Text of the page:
Sebastian Gibson prides himself on understanding what people want; it’s when people don’t know what they want that things get difficult
‘The thing is, it’s just not quite right. Do you know what I mean?’
‘Ummm, I see,’ I responded non-committally. The truth is this client — who I like very much — has completely perplexed me.
I thought, given his need for light, his space requirement, wish for a view and something with a bit of pizzazz but not flashy, I’d hit the jackpot with this Chelsea flat. It’s elegant, with three reception rooms facing south over the river and across to Battersea Park. The bedrooms are spacious and comfortable, the master has a dressing room and all are tucked away at the rear of the building away from the roar of the passing Embankment traffic.
I pride myself on understanding what people want. It’s in the finding that the challenge rests. This client has proved my pride wrong — I don’t know what he wants though I’m not sure that he does either. We’ve flirted with mansion blocks in Kensington, houses in the outer reaches of Notting Hill, cottages in Chelsea and grand flats overlooking Regents Park. The budget and requirement list has a habit of fluctuating.
What do you want?
He’s in the fortunate position of currently owning a rather enticing property in London — and it being the fourth in his portfolio of alluring properties scattered around the globe. In short, he’s in no hurry, and may even stay put.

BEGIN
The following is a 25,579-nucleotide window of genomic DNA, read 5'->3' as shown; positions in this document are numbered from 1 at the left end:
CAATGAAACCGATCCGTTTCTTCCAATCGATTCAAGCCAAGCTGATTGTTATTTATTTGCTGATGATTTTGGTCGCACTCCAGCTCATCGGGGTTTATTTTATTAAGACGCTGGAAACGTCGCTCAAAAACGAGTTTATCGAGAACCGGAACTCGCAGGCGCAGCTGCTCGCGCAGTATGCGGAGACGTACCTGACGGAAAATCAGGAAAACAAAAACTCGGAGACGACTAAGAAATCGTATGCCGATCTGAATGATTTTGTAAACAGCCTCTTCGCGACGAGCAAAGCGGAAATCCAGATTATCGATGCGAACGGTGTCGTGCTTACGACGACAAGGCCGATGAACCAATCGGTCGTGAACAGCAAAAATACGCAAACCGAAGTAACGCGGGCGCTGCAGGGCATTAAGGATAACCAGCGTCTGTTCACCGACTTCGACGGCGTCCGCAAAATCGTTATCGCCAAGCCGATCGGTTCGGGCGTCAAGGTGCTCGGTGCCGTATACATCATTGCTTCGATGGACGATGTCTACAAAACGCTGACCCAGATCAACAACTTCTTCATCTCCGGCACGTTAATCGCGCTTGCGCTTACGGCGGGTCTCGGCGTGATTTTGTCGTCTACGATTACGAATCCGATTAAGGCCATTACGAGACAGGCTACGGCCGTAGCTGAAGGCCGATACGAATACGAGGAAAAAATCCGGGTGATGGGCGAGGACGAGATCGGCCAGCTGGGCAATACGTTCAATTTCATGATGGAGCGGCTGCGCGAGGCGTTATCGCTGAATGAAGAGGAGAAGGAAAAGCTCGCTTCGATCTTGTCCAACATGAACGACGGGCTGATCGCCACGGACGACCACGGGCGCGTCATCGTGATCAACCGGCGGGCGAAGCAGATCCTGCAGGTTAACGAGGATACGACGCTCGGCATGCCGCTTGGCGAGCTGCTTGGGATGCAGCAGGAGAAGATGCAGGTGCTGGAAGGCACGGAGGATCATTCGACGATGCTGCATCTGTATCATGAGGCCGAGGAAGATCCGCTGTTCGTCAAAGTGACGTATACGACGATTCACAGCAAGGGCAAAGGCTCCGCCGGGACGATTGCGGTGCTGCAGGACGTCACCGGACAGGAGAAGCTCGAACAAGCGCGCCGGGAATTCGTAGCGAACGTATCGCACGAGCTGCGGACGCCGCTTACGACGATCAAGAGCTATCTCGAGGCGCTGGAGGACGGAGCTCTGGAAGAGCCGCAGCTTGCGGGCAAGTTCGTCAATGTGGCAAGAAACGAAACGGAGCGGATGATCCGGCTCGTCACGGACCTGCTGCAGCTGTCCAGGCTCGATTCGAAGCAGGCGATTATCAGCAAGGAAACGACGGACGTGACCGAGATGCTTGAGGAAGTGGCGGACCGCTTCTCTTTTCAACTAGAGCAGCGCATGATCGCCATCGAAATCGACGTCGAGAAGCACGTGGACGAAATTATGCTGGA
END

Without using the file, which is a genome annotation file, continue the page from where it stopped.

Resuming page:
It had me think of my niece, who last summer holidays, when driving through the Umbrian countryside repeated the refrain, ‘I want…’ and then paused.
‘What do you want, darling?’ I asked, as an attentive uncle should.
‘I want… something,’ she said finally. She was days away from three at the time so her lack of clear description can be forgiven but it’s a sentiment we can all (my client particularly) relate to. That craving for the intangible: it may be an ice cream; a night of passion; a schuss down perfect powder snow on a clear bright day; an evening with friends. This list could go on interminably.
Just tell me what you want, what you really, really want
The fact is there’s no word in our extensive language that describes it. The Germans do have one and it is Sehnsucht. CS Lewis defined it as ‘an inconsolable longing for we know not what’. And that’s what this client of mine has in property terms.
In a heightened state of Zen living we’d all be content with our lot but we’re not quite that evolved. And desire and yearning drive us and often inspire us so they’re no bad thing. The key is knowing what you want — and then you can chase after it.